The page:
Today reducing carbon emissions to zero is one of the top priorities for most customers and organisations around the globe.
Becoming aware there is no planet B, ever more customers ask for products with a net zero carbon footprint. Global governmental initiatives, like Paris Agreement or COP26 drive global commitments. Lastly also the capital market shifts its focus to sustainable business models.
Reliable and timely carbon information in business processes is crucial but scarce
Responding to these trends, many companies currently aim to effectively reduce their carbon footprint – both on corporate and on product level.
Most organisations aim towards net zero carbon emissions over the next decades. Net-zero is a state in which the greenhouse gases going into the atmosphere are balanced by removal out of the atmosphere. It has gained significant traction, with net-zero pledges covering 16% of the global economy in 2019 and recently growing to nearly 80% committed to net-zero by 2050.
“To reach a state of net zero emissions for companies implies two conditions:
- To achieve a scale of value-chain emission reductions consistent with the depth of abatement achieved in pathways that limit warming to 1.5°C with no or limited overshoot and;
- To neutralise the impact of any source of residual emissions that remains unfeasible to be eliminated by permanently removing an equivalent amount of atmospheric carbon dioxide.”
Carbon emissions are commonly segmented in three scopes:
- Scope 1: all carbon emissions from own operations, like factories and intra logistics.
- Scope 2: all carbon emissions related to purchased energy
- Scope 3: all external emissions:
- 1: upstream emissions related to all procured goods and services
- 2: downstream emissions, related to lifecycle emissions of finished products
In this blog post we focus on scope 3.1 carbon, as here the supply chain and procurement functions claim a major lever to drive improvements through their sourcing decisions and supplier collaboration.
In some industries, like Chemicals, the upstream scope 3.1 carbon emissions relate to 70-80% of the overall corporate carbon profile.
It’s not easy for companies though to calculate their corporate carbon footprint. While it is already challenging to calculate the own carbon footprint (scope 1 and 2), it is even more difficult to calculate the carbon footprint of purchased goods and services. (scope 3.1).
A lack of globally harmonized carbon reporting standards and audit procedures leave companies with large ambiguity to interpret the carbon emissions reported by suppliers. Even more challenging is the lack of solutions to efficiently exchange carbon data across multiple supplier tiers on a product level in a secure way.
This leaves many companies currently with the pragmatic approach to calculate the scope 3 carbon profile, multiplying material spend or material quantities with category-specific carbon emission factors, procured from Lifecycle Carbon Assessment (LCA) Databases, like EcoInvent, GABY or CDP, and report them in an external carbon accounting solution.
While this helps to get a first estimate on the scope 3 carbon footprint, this is often not enough to effectively manage an intelligent enterprise towards net zero carbon.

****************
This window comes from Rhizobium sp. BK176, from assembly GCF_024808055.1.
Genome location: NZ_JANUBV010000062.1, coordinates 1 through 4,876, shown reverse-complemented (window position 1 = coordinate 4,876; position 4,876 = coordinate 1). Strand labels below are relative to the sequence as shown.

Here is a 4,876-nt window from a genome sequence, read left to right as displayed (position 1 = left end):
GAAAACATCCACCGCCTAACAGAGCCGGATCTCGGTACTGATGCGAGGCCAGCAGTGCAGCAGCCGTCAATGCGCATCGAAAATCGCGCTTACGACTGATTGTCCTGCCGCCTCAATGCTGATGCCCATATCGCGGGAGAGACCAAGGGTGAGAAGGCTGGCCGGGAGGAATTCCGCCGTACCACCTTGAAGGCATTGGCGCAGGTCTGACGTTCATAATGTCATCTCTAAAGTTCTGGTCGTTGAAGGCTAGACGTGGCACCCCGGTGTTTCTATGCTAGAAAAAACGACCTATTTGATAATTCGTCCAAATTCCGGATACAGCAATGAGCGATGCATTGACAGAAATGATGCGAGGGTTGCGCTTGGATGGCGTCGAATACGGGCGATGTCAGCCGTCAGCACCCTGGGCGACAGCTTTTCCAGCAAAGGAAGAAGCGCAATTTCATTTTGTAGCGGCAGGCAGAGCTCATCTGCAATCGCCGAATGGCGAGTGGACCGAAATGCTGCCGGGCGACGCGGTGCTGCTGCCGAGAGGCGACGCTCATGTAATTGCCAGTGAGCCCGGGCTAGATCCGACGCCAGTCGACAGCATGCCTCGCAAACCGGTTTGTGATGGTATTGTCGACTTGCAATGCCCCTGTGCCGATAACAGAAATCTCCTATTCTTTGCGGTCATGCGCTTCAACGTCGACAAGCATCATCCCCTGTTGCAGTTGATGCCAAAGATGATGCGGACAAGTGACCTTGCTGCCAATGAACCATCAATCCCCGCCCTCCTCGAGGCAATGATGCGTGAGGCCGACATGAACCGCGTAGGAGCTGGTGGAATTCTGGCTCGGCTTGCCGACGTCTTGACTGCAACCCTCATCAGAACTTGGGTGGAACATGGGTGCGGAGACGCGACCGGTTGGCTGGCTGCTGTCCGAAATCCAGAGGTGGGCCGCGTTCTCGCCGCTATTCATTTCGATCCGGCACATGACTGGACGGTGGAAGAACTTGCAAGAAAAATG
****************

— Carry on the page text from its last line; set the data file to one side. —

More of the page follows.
There are two underlying issues:
- The carbon data, based on historic performance and benchmark values, usually does not reflect the exact carbon profile for a specific purchased product from a specific supplier at a specific point in time. This makes it difficult to measure, how collaborative carbon-reduction efforts with suppliers materialize in lower carbon results.
- To drive business decisions towards lower carbon options, accurate and relevant carbon product data needs to be seamlessly available within the business process context and part of the decision driving analyses.
How to address these challenges in a pragmatic manner?
How SAPs solution suite can help to run net zero carbon supply chains
For a few years now, SAP has been establishing a major focus on sustainable enterprise solutions.
The core idea is to enable SAP customers, to run their core processes in order to deliver on their goals for top line, bottom line and green line. Accordingly, at critical business process decision points, relevant carbon-related data is weaved into many SAP Intelligent Enterprise and Business Network solutions.
While much information has been shared already about the business value and capabilities of the various sustainability solutions in SAPs portfolio, in this blog post I’d like to take an initial stab to highlight how our solution suite modules can work together towards this objective.
Let’s discuss the process top down to understand the flow of scope 3 carbon information through the core processes and related SAP solutions from suppliers to customers.
There are multiple ways to gather scope 3 carbon data from the supply market as well as to share with customers. LCA databases are a good fallback data source and triangulation point to validate supplier-provided primary carbon data.
SAP Business Network provides multiple options for digital carbon data exchange, depending on spend category and required capabilities:
|SAP Network Solution||Spend Categories||Carbon Exchange Capabilities|
|SAP Business Network for Procurement||All||Exchange carbon attributes in RfX, ASN, Invoices down to material level|
|Concur||Travel||Exchange carbon profile of booked journeys|